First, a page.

After a hearty breakfast, we find ourselves back on the trail for the day's trekking. As we leave the campsite, the trail climbs steeply to the Jangchu La (4,180 meters/13,710 feet). On a clear day, the views of the mountains and the valleys will be sensational – especially Jitchu Drake (6,989 meters/2,924 feet), which is the peak representing the protective deity of Paro. Descending from the pass, we’ll arrive at camp besides the Jimilangtsho lakes, which are famous for their giant-sized trout and stunning views of Bhutan’s highest peak, Gangkar Puensum (7,497 meters/24,500 feet).
Distance seven miles, trek four to five hours, camp at an altitude (3880 meters/12,726 feet).

Overnight: Camp
Meals : Breakfast, Lunch, Dinner
Day 07~Trek from Jimilangtso to Simkota Lake

The trail takes us through dwarf rhododendron trees to Janetso Lake. We’ll hike three ridges of more than 4,000 meters (13,120 feet), along the way visiting yak herders’ camps that will offer rare glimpses into the nomadic life of the high Himalayas. The campsite is close to Simkota Lake – which, again, is famous for trout fishing!

Today, we cover a distance of six miles in about four hours and camp at 3,485 meters (11,431 feet).

Overnight: Camp
Meals : Breakfast, Lunch, Dinner
Day 08~Trek from Simkota to Phajodhing

This unforgettable day begins with a gradual climb that will take us to the highest altitude of the trek: Labana La, an incredible 4,210 meters (13,809 ft.). Then one more crest at 4,210 meters (13,809 feet) to complement that. If the weather permits, we will have unique and spectacular views of Mount Gangkar Puensum, Bhutan's highest mountain, as well as other Himalayan mountain ranges and the Dochula pass. By the time we take the day’s last bit of trail into Phajodhing for the night, we’ll all be both tired and amazed.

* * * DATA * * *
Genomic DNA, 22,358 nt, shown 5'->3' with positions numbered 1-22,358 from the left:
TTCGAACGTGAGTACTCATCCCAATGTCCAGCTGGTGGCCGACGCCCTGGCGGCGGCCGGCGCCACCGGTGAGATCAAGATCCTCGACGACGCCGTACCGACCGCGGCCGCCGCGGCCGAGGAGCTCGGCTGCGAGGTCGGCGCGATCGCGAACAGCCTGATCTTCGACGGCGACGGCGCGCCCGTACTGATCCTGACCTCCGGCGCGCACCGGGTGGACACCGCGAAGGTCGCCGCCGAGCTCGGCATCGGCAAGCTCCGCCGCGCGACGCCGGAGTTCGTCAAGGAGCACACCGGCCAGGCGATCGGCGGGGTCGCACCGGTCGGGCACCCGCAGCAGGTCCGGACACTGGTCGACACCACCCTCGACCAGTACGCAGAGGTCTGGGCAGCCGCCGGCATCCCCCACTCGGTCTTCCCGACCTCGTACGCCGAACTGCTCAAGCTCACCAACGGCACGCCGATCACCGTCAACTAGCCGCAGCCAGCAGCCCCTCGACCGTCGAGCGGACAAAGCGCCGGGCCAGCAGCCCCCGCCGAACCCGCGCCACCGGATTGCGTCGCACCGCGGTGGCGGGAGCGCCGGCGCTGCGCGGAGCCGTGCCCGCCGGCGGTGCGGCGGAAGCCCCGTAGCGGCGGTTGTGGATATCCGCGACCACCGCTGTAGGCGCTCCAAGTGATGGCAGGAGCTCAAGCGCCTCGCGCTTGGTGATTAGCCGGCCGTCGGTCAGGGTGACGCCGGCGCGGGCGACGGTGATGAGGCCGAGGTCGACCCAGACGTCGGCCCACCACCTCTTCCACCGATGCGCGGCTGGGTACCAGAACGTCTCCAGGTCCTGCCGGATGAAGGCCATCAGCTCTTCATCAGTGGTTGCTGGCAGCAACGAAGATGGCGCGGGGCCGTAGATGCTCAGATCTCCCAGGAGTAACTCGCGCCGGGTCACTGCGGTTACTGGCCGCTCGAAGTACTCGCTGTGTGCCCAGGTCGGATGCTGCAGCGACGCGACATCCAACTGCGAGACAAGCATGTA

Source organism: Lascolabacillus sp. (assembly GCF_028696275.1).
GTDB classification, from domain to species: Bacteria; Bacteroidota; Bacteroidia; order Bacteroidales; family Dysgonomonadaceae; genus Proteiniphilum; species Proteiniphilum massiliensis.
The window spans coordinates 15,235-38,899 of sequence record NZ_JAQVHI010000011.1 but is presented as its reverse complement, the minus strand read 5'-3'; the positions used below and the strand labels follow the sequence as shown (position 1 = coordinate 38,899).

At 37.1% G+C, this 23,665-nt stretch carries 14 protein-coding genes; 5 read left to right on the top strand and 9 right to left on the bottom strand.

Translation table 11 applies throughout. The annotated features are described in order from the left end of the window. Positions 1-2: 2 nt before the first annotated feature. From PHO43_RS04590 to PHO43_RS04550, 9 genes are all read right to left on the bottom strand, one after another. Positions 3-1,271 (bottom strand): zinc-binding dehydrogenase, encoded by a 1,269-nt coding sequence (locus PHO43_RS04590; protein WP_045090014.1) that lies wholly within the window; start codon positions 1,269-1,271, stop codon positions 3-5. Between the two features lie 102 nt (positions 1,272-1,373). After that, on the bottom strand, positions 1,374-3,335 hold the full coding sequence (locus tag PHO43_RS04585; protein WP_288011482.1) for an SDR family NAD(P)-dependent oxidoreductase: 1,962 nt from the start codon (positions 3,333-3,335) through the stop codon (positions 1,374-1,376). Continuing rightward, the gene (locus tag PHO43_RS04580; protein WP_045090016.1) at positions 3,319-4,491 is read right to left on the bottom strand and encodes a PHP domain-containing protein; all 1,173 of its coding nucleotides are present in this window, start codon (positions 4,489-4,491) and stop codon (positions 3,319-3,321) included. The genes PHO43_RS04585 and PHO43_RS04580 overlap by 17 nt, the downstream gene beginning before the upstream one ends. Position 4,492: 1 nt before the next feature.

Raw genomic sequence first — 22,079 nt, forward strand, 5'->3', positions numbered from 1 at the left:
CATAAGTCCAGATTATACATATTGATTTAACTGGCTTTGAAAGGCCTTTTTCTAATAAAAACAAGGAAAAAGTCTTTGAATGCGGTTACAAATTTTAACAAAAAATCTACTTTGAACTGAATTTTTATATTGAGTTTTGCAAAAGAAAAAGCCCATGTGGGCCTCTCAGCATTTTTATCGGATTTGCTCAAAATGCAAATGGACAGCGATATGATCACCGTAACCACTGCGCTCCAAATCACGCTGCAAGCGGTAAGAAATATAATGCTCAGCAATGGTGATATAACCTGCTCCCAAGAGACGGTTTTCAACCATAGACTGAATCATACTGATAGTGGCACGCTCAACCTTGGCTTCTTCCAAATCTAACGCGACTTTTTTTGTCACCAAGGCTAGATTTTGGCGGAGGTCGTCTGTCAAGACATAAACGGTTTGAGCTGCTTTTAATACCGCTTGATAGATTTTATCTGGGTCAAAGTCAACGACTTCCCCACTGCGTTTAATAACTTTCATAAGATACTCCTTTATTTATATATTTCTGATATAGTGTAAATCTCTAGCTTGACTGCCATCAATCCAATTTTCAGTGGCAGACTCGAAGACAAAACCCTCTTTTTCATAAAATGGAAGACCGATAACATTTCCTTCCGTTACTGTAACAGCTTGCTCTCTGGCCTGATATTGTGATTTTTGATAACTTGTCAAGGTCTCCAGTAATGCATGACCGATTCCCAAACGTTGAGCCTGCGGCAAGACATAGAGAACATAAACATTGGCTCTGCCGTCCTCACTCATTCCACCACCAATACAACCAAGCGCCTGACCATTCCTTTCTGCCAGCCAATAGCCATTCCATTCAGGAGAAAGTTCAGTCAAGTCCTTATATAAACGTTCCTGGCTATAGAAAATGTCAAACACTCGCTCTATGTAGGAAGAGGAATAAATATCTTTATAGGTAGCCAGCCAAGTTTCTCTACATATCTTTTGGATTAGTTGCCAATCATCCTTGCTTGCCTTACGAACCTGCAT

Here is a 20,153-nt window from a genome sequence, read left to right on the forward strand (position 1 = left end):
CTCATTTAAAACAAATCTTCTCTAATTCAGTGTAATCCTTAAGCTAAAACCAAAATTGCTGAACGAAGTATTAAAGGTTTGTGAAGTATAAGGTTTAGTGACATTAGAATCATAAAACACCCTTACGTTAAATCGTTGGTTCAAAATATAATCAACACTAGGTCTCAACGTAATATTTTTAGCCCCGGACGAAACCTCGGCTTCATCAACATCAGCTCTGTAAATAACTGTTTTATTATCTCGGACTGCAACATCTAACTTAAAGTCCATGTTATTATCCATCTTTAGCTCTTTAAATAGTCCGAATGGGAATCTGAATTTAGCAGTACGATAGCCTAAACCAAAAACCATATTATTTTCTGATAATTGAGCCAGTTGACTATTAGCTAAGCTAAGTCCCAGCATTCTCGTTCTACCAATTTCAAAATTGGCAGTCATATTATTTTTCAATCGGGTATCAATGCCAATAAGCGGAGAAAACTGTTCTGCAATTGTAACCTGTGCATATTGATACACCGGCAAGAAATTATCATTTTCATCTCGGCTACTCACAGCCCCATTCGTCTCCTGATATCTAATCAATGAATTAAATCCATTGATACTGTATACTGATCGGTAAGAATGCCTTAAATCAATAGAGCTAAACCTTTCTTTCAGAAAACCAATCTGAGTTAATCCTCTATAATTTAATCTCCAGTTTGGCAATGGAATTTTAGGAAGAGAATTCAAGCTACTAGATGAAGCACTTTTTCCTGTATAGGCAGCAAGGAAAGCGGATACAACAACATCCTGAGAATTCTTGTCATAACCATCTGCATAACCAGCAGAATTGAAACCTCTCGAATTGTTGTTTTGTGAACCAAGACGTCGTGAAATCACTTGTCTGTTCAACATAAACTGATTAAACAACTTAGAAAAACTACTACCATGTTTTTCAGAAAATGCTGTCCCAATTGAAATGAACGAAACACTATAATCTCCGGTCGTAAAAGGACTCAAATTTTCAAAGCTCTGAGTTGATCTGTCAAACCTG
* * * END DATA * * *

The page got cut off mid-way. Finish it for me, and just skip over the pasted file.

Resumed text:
Today, we hike the distance of six miles in about four hours and camp at 2,879 meters (9,443 feet).

Overnight: Camp
Meals : Breakfast, Lunch, Dinner
Day 09~Finish the trek today.

The hike from Phajoding to Thimphu is downhill all the way, passing along a trail forested mostly by blue pine and concluding in Motithang. There, we’ll meet your transport and drive to Thimphu. In good time, we’ll check into the hotel with time to do what we please.

Trekking distance: three to four miles, two or three hours; 1,130 meters (3,706-foot) descent.

Overnight: Khang Residency or similar
Meals : Breakfast, Lunch, Dinner
Day 10~Explore the Himalayan Capital

After breakfast, with your guide and driver, set out to explore the attractions of Thimphu. If you are in Thimphu during the weekend, it's worth visiting Thimphu's weekend market where local farmers come to sell the fresh produces. Nearby is a stadium where you can see archers practicing archery. Sometimes, there are tournaments as well. Archery is the national sport of Bhutan.  

Next, visit the National Institute Zorig Chusum that offers a six years course on Bhutan's traditional arts and crafts that includes painting, wood carving, embroidery, and statue making. Other attractions of Thimphu include Simply Bhutan museum-that resembles a Bhutanese village. It's a living museum and a photo studio where you can try local dresses and pose for pictures, the National Institute of Traditional Medicine that dispensary of traditional Bhutanese herbal and other medicines, textile academy, etc. Buddha Dordenma-the 177 ft gigantic statue of Shakyamuni Buddha is the recent addition to Thimphu's attraction. The figure claims to be the largest Buddha statue in the world! The view from here over the valley is spectacular!